Voting Rights Institute Faculty Bios
J. Gerald Hebert, Institute organizer, Executive Director and Director of Litigation, Campaign Legal Center, Washington, D.C. Before joining the Campaign Legal Center, Hebert served in the Voting Section of the Civil Rights Division at the Department of Justice as the lead attorney in numerous voting rights and redistricting lawsuits. After his twenty-year tenure with the Department of Justice, Hebert opened a solo law practice that is national in scope and specializes in election law and redistricting. He has served as counsel for parties and amici in numerous redistricting lawsuits, including several decided by the U.S. Supreme Court.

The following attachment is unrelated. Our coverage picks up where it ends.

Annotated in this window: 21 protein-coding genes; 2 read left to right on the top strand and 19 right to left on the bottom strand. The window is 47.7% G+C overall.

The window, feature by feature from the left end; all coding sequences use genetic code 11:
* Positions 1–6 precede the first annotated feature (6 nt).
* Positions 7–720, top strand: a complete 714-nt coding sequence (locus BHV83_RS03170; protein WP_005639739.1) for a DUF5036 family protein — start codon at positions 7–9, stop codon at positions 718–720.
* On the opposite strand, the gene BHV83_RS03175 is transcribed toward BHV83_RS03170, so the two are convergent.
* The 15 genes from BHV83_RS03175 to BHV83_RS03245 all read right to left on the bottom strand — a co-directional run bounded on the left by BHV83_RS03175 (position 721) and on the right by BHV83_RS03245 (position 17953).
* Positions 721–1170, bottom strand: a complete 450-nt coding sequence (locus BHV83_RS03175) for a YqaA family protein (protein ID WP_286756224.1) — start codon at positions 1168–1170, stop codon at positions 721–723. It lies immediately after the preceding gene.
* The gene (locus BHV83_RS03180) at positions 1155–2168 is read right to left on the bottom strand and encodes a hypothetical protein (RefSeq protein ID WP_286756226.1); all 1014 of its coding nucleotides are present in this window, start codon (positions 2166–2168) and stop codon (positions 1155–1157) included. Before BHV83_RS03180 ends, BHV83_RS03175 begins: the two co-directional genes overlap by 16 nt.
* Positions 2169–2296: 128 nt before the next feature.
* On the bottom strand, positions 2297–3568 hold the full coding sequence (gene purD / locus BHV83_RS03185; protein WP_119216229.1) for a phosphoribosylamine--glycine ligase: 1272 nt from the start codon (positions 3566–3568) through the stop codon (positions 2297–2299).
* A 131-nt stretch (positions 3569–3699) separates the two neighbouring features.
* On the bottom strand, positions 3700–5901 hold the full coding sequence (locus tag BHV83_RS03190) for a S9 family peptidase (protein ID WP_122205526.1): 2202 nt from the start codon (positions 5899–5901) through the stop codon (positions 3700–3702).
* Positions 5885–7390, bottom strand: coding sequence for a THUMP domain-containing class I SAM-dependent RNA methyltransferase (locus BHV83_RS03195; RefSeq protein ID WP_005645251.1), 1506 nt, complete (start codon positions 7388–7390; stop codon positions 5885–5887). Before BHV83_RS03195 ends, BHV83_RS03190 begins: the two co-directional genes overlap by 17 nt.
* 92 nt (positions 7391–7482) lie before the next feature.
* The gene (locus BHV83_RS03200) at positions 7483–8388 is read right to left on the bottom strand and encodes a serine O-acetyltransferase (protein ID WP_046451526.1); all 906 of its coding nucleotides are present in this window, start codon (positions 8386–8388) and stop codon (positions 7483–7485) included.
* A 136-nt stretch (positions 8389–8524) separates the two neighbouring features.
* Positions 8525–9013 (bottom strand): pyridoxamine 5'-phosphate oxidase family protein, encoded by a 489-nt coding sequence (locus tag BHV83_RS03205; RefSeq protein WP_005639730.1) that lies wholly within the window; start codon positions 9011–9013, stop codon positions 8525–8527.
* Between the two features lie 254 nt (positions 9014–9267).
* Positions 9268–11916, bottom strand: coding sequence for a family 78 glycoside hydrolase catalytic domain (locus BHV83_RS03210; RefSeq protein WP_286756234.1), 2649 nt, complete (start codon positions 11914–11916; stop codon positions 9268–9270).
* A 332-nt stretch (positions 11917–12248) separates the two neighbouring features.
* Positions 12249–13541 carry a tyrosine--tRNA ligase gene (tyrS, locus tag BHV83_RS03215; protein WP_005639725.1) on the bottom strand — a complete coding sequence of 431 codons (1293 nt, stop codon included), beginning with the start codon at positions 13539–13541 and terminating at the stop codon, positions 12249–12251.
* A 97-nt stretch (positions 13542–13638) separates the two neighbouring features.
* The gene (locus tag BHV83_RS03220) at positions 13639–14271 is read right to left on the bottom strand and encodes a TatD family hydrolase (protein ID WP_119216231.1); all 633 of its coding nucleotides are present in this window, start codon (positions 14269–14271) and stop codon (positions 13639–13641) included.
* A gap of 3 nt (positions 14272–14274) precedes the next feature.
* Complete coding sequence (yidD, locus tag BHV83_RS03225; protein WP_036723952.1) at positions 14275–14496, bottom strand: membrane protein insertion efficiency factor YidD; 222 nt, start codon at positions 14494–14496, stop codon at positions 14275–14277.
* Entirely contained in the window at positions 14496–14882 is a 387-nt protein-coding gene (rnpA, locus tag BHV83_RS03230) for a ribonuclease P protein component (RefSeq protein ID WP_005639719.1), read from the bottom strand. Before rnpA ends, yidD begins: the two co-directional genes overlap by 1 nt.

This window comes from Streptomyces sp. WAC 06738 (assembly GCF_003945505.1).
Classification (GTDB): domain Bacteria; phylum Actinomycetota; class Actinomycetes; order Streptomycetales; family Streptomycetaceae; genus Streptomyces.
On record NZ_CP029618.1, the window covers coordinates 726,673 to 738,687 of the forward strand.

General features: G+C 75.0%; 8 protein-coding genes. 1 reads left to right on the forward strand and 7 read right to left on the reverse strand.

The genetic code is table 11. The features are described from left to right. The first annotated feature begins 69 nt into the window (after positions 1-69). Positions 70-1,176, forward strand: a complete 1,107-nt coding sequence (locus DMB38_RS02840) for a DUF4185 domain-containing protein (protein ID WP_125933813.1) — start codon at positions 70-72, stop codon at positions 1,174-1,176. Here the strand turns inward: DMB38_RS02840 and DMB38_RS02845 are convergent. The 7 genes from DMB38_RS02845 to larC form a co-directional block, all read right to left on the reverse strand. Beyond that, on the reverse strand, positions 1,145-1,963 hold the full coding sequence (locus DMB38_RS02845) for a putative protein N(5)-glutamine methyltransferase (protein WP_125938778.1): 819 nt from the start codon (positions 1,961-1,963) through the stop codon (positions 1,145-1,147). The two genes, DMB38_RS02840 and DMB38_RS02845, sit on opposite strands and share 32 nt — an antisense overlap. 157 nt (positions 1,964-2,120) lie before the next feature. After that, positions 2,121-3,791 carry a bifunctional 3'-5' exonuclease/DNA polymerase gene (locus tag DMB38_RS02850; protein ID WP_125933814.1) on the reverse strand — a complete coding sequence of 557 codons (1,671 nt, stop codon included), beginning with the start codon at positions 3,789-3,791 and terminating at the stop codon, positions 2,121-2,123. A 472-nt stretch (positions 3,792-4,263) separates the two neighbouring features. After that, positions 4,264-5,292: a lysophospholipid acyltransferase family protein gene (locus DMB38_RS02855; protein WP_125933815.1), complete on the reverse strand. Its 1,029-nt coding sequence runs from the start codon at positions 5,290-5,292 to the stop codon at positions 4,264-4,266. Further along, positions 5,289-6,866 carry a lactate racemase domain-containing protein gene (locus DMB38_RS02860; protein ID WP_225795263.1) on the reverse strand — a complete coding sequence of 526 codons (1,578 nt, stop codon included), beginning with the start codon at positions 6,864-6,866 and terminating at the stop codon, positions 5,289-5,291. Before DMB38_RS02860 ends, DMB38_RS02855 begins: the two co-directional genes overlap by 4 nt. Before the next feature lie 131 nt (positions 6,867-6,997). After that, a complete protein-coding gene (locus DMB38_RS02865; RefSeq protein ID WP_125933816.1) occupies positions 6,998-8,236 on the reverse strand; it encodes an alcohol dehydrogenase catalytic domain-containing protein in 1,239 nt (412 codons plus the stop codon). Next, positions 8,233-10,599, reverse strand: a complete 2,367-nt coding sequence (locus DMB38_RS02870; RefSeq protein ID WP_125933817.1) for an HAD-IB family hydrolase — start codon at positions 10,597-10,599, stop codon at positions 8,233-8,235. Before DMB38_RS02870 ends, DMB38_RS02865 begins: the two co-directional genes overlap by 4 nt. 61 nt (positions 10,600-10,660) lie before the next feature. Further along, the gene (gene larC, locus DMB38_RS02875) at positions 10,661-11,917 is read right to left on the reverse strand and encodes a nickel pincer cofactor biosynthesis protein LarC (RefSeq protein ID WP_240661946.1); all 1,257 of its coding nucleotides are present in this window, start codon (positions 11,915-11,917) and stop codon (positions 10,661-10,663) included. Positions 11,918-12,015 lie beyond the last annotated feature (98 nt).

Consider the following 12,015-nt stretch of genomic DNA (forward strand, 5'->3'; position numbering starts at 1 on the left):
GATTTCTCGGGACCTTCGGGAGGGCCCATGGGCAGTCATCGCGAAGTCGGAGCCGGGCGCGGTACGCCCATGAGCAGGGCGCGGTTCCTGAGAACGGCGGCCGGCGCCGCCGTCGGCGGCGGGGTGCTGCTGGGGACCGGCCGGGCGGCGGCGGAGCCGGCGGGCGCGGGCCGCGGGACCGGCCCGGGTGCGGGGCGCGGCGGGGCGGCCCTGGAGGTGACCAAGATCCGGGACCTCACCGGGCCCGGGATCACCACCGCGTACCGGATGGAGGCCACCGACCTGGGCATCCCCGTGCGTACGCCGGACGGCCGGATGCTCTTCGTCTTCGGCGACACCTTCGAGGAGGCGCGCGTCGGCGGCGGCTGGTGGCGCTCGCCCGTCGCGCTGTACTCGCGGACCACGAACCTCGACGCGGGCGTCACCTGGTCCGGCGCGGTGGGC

Gilda R. Daniels, Associate Professor of Law at the University of Baltimore School of Law. Daniels teaches critical legal theory, election law, and civil procedure. She is a voting rights expert and national speaker on voting rights and other issues. She served as a Deputy Chief in the Department of Justice, Civil Rights Division, Voting Section under both the Clinton and Bush administrations. Daniels has specialized in voting rights/election law for almost twenty years. She has litigated voting rights cases under the Voting Rights Act, including those involving single and multimember districts, minority language requirements and compliance with other voting rights statutes, such as the National Voter Registration Act.